NCAA

Vermont Senior Josh Speidel Scores First NCAA Basketball Points 5 Years After Brain Injury

Normally, a stat sheet from the University of Vermont men’s basketball team might not make a ton of noise in the sports world. But a stat sheet that says Josh Speidel scored two points in a college basketball game speaks volumes on what sports can do.

Five years ago, three-star recruit Josh Speidel was in a coma, the result of a devastating car accident that nearly took his life. It wasn’t known if he’d ever talk or walk again. His parents prepared for a life that no parent should ever have to think about. But Speidel proved to everyone that his story wasn’t over. It was only just beginning.

Josh Speidel was a star in high school before the accident

Josh Speidel was a big deal in high school. A standout at Columbus High School in Columbus, Indiana, he became the school’s all-time leading scorer, averaging more than 28 points per game. He had more than a dozen offers to play Division I basketball and just before his senior year, he committed to the University of Vermont.

On Super Bowl Sunday in 2015, Speidel was involved in a car accident. When his parents, David and Lisa, reached the hospital, they were told that their son had nearly been killed and was in a coma. Josh had severe brain damage and David and Lisa were told to prepare for the high possibility that their son would be in a vegetative state for the rest of his life, requiring 24-hour care. They were told their son would never again read above a fourth-grade level. Josh remained in a coma for five weeks.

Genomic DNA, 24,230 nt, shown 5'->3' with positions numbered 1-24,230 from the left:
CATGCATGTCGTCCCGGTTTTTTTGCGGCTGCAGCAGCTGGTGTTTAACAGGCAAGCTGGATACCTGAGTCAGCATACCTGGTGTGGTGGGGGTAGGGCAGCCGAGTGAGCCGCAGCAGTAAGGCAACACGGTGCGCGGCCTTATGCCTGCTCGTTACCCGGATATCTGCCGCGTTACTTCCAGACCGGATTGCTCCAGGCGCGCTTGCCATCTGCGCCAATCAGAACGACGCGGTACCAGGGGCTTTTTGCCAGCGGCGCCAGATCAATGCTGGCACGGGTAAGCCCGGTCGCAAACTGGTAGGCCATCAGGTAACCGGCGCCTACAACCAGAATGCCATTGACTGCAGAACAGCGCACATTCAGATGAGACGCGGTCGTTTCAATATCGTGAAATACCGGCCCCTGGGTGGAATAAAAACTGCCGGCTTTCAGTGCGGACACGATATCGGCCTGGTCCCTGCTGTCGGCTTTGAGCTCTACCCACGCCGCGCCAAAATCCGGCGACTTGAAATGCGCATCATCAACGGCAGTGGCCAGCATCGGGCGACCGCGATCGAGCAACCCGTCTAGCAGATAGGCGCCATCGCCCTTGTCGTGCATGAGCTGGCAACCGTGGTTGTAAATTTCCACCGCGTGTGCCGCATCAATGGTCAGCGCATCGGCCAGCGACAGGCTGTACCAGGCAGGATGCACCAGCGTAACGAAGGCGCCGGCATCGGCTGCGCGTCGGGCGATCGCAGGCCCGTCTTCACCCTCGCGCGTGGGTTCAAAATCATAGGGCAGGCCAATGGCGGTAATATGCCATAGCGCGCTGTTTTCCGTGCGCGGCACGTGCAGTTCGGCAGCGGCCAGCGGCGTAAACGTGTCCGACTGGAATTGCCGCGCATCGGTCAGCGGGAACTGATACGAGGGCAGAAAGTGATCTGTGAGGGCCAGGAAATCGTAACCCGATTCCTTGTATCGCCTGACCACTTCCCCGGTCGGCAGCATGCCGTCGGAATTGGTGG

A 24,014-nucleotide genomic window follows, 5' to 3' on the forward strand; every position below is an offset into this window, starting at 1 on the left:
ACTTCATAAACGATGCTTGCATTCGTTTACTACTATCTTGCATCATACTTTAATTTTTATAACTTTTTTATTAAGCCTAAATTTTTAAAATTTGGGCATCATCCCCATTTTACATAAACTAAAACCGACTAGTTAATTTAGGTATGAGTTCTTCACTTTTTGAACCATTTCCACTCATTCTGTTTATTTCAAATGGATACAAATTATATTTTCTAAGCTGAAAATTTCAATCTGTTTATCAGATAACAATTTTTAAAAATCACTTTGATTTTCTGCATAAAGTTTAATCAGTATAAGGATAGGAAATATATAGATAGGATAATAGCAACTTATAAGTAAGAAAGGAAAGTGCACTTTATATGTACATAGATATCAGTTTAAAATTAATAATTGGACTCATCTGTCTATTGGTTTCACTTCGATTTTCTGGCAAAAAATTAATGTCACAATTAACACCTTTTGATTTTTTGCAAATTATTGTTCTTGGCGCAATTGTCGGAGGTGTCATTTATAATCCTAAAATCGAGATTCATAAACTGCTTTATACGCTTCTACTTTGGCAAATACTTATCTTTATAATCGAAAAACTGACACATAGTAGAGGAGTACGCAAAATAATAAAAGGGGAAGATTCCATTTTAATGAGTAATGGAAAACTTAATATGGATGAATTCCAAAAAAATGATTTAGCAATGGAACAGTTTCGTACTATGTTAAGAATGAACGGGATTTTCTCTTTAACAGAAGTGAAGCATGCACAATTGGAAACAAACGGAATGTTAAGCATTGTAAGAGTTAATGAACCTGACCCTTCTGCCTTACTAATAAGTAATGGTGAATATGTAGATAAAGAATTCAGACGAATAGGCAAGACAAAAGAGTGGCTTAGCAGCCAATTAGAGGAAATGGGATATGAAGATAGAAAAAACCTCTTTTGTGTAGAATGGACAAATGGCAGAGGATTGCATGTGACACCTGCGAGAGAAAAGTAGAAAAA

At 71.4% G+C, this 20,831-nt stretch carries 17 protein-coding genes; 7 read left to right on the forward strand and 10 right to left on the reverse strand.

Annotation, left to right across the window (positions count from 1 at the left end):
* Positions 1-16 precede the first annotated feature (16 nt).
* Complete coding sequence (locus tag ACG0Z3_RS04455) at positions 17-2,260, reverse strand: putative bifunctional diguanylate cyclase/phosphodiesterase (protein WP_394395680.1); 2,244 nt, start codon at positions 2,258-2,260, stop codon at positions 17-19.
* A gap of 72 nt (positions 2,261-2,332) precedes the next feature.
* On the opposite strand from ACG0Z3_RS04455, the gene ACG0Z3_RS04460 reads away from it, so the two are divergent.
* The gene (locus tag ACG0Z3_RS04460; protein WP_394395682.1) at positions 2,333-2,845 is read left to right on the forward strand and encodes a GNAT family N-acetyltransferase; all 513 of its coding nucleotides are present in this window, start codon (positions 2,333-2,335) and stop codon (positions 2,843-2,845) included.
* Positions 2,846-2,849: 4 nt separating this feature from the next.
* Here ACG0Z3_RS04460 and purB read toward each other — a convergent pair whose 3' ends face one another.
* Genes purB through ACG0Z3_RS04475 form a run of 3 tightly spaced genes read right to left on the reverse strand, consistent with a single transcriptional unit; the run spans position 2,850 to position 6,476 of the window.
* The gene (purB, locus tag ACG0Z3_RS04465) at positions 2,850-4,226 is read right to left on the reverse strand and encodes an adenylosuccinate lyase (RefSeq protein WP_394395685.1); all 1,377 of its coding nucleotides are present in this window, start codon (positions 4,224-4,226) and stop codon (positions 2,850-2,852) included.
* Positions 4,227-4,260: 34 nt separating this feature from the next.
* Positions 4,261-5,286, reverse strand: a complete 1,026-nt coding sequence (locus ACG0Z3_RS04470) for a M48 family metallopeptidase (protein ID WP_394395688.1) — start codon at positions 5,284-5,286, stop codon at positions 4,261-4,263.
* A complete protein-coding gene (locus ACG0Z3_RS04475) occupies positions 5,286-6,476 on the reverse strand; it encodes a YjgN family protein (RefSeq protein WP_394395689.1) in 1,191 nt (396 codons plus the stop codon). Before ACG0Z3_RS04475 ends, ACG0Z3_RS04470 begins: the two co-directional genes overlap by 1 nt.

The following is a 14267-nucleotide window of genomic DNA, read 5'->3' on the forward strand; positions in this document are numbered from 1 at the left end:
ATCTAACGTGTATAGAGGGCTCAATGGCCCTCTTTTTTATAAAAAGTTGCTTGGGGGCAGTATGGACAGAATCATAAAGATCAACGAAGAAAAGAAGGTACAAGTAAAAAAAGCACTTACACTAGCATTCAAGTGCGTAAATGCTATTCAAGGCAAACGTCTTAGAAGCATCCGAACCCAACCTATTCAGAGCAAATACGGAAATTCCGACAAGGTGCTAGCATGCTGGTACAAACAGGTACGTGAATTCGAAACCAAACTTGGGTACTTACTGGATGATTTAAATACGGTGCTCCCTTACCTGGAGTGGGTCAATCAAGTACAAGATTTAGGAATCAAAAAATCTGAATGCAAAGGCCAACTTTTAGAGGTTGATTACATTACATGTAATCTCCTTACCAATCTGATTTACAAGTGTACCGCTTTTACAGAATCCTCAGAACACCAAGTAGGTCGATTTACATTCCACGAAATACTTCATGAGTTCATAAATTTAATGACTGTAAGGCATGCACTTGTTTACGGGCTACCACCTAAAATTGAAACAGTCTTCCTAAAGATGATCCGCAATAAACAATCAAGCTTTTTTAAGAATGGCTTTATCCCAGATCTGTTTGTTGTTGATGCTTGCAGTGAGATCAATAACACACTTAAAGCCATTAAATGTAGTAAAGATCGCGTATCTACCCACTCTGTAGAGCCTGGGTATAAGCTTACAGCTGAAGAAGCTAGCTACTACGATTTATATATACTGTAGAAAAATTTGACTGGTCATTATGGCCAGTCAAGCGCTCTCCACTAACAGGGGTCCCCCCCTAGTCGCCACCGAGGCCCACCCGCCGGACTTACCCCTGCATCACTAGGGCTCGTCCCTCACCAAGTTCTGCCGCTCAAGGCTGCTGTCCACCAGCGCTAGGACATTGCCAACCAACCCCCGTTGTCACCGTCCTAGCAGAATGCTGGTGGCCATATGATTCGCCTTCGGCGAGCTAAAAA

On the Glasgow coma scale, a tool used to track the severity of brain injuries, anything below an eight is considered severe. On the night of his accident, Josh was a four.

Vermont honored his scholarship

While Josh was still in the hospital in Indianapolis, Vermont head coach John Becker visited the family. He told them that no matter what happened, the school would be honoring the scholarship that had been set aside for Speidel.

On March 3, 2015, Speidel sat up for the first time following his accident and hugged his mother. Exactly five years later, Lisa Speidel would watch her son score two points in a college basketball game.

Josh Speidel scores his first two points in college basketball

A year and a half after his accident, Josh Speidel began life at Vermont in August 2016. In addition to taking classes, he would rehab with trainers on campus but was never cleared for contact or practice with the team. In the past few years, Speidel cheered on his Catamount teammates as they went to the NCAA Tournament the past two seasons. On Tuesday night, the tables turned as his teammates, along with his opponents, parents, and an amazing crowd cheered him.

Wearing No. 32 on Senior Night, Speidel registered the first two points of his college career in an 85-62 win over Albany. It was an incredibly emotional moment in Burlington, one that Josh Speidel will never forget.

“I did it, I’m a college basketball player. I scored in a college basketball game. You can’t take that away from me. I’m just so forever grateful.”

Josh Speidel

Following his basket, Speidel embraced his teammates, his opponents, opposing head coach Will Brown, who said he’s never been happier about seeing an opposing player score, and, of course, Vermont coach John Becker. Lisa Speidel spoke about how incredibly proud she is of her son.

“When we walked into the gym, it felt like everything we’d imagined it would feel like,” she said. “We’re so proud of Josh, just hanging in there and working as hard as he has. He looked as good as I thought that he would in his uniform.”

Lisa Speidel

Vermont is once again the top seed heading into the America East Conference Tournament. The Catamounts went 14-2 in conference play and have a 24-7 overall record. Again on pace to make the NCAA Tournament, Josh Speidel will continue to root on his teammates, just as so many have rooted for him over the last five years.

As for that notion that he’d never again read above a fourth-grade level? Josh Speidel will graduate from Vermont’s College of Education this May with a 3.4 GPA.